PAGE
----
Egan: Idle banquet hall looks to sizzle as Preston Street eatery and grocery store


“Life gives you lemons, opens a grocery store and sells them.”

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When the pandemic struck, their famous banquet business fell off a cliff – only “empty ballrooms and sealed bottles,” they lamented – no Big Fat Italian Weddings.


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So the Zacconis, who built and ran the Sala San Marco on Preston Street, had to take a break and regroup. Or endure a slow disappearance.

But they had assets to work with: a giant space, a large commercial kitchen, a history of food preparation, a roster of experienced staff.

“Life gives you lemons,” says Tony Zacconi, who took over his parents’ business, “open a grocery store and sell them”.

And so today is the opening day of Mercato Zacconi, an Italian grocery store carved out of a 500-seat banquet hall that tries to create a shopping “experience”.

There is not only wine to buy, but wine to drink; there is, indeed, wine to drink while shopping for wine to be purchased. There is coffee to drink, there is house brand coffee to take away. There is pasta to eat, there is pasta to be made. Choose a food item and repeat.


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The 8,000 square foot space features boutique counters for dozens of Italian cheeses, fish and meats, a wood-fired pizza oven, and hidden places to eat it all in a bright, glowing atmosphere. And if you need it, there is laundry soap and paper towels.

One of the three boys, Zacconi, 45, said he spent the first two months after the shutdown (March 2020) hoping for a quick return to normal. Do not go. Thus grows the need for Plan B.

“I knew if I didn’t do anything we were just going to die a slow death, and everything that I worked my whole life, everything my parents worked their whole life, would have kind of been wasted, is not it ?”

He looked at the businesses that were thriving during the pandemic: grocery stores and the LCBO. And he took into account the changing landscape around Preston – not the big Italian families, but the high-rise towers of couples, singles, students and young professionals – and their desire for take-out and delivery to. home of quality food.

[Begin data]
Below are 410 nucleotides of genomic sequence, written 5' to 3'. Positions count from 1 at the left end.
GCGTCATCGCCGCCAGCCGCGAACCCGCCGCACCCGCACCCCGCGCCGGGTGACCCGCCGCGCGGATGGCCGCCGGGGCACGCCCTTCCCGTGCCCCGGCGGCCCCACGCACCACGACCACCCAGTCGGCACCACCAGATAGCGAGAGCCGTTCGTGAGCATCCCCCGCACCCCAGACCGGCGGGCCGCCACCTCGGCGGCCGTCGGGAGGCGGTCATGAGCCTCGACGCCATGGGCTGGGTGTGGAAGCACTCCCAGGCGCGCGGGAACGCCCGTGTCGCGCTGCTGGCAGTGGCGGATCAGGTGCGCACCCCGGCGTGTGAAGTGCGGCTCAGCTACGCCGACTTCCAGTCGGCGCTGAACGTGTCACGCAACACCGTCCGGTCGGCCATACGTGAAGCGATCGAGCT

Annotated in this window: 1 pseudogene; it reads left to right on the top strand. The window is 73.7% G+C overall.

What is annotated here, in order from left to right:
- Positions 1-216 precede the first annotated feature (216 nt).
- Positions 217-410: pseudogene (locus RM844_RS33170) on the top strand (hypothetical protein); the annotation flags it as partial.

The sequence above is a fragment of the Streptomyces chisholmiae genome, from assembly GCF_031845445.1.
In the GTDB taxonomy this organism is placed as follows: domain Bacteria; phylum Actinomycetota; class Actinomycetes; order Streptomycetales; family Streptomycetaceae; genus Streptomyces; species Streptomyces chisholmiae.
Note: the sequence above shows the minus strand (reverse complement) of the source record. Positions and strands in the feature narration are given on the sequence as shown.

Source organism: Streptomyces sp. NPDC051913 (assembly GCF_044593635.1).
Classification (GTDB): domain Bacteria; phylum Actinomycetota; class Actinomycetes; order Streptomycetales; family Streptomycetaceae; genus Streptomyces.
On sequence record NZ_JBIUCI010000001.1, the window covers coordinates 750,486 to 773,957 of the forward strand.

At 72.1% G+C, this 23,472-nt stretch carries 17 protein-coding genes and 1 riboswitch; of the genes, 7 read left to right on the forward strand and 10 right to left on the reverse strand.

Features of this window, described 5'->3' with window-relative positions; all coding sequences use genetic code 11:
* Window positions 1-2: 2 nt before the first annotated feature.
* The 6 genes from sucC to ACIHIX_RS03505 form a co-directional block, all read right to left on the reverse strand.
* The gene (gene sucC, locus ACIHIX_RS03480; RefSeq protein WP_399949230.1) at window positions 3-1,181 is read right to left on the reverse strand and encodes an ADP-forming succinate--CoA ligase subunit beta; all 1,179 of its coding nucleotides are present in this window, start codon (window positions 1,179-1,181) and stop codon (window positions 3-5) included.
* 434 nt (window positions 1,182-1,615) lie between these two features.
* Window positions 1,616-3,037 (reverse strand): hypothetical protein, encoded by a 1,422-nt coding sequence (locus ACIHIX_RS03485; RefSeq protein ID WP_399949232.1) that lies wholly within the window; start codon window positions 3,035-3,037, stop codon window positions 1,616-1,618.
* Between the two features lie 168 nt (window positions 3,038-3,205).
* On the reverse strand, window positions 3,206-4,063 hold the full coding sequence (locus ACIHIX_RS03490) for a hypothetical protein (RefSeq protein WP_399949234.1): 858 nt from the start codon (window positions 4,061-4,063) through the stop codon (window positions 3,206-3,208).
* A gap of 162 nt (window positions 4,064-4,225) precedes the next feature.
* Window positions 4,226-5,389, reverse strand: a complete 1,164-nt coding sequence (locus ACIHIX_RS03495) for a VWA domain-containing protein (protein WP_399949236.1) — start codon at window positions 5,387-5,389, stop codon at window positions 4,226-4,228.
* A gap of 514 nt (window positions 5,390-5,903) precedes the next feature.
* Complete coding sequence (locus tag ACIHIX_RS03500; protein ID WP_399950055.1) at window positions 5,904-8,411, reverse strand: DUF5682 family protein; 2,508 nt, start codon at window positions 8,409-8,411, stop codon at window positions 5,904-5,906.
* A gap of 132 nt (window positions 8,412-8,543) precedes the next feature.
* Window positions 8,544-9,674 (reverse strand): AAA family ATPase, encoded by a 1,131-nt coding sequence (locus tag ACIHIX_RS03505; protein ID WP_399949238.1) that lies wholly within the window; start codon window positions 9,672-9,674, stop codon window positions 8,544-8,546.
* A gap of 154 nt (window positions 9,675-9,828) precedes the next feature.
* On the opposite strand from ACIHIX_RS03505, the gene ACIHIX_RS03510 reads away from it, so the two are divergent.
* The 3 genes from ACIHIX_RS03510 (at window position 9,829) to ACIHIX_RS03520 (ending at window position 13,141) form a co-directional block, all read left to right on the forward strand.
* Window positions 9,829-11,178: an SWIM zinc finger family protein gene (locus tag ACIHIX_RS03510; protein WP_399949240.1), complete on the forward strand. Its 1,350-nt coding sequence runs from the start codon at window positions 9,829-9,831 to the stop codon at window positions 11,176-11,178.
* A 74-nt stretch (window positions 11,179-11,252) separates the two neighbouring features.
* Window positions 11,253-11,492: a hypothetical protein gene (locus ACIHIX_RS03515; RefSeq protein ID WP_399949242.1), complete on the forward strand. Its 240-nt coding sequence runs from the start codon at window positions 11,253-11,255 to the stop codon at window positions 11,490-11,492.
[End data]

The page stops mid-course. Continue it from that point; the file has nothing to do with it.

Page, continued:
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Now add the lack of a great grocery store on Preston, and Mercato Zacconi was born.

It is in a way a homecoming of the family. Tony’s grandparents ran a small candy store on Bell Street in the 1960s. His father Joe, now 74, both worked there and delivered Italian produce, sometimes on credit, to the village.

He was there one day this week, behind the lobby bar, brandishing a caulking gun, helping to prepare the place. Arrived from Italy at the age of 12, he became an electrician and ended up embarking on catering-banqueting. Growing up Italian on Preston, he has a lot of stories.

“Tony, your dad is talking to the guy from the newspaper. He’s going to write a horror story. Speaking is Gina, his wife, also busy sorting out last-minute details ahead of Thursday’s soft launch. What she’s talking about, we haven’t made any inquiries.


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At the onset of the pandemic, Tony says his initial thought was a “pop-up” grocery store that would deal with Preston, at least generate some income. But, the more he looked, the more complicated a quick store became.

So he decided to think big, inspired by global chain of stores Eataly, an open market restaurant concept that also teaches Italian cuisine.

“Millions” is the cost of the Mercato, Tony said, with around $ 1 million in new equipment alone. The race has been hectic since construction began in January and, in addition to shining everything, the store now offers Zacconi brand tomato sauce, olive oil, penne and gnocchi, possibly its own wine. .

“It’s mind-blowing,” said Lindsay Childerhose, executive director of the Preston Street Business Improvement Association, after visiting the space on Thursday.


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She said the Mercato was a “shining example” of the resilient ability of the small business sector to adapt to the changing conditions of the pandemic. She mentioned Buchipop, The Burrow Shop and La Roma as other merchants who have integrated home delivery as a workaround to the COVID realities.

Childerhose also said Mercato is well positioned to service an influx of hundreds, if not thousands, of new residents to the towers that stand at the north and south ends of Preston and Gladstone Village.

Taking risks, in the meantime, is how the Zacconis have rolled. (Joe tells a wonderful story about the snow that runs through an open roof just weeks before his first marriage in San Marco in 1987.)

“Not really,” Tony replied jokingly about getting ready for opening day. His late grandfather, he adds, would be outraged at the way he “blew up the budget” to open the business.

“I believe in the streets,” Tony says. “I believe in the region. I have worked here all my life.

There is, afterwards, an imperative that a pandemic cannot kill: mangie people, ate.

To contact Kelly Egan, please dial 613-291-6265 or email [email protected]



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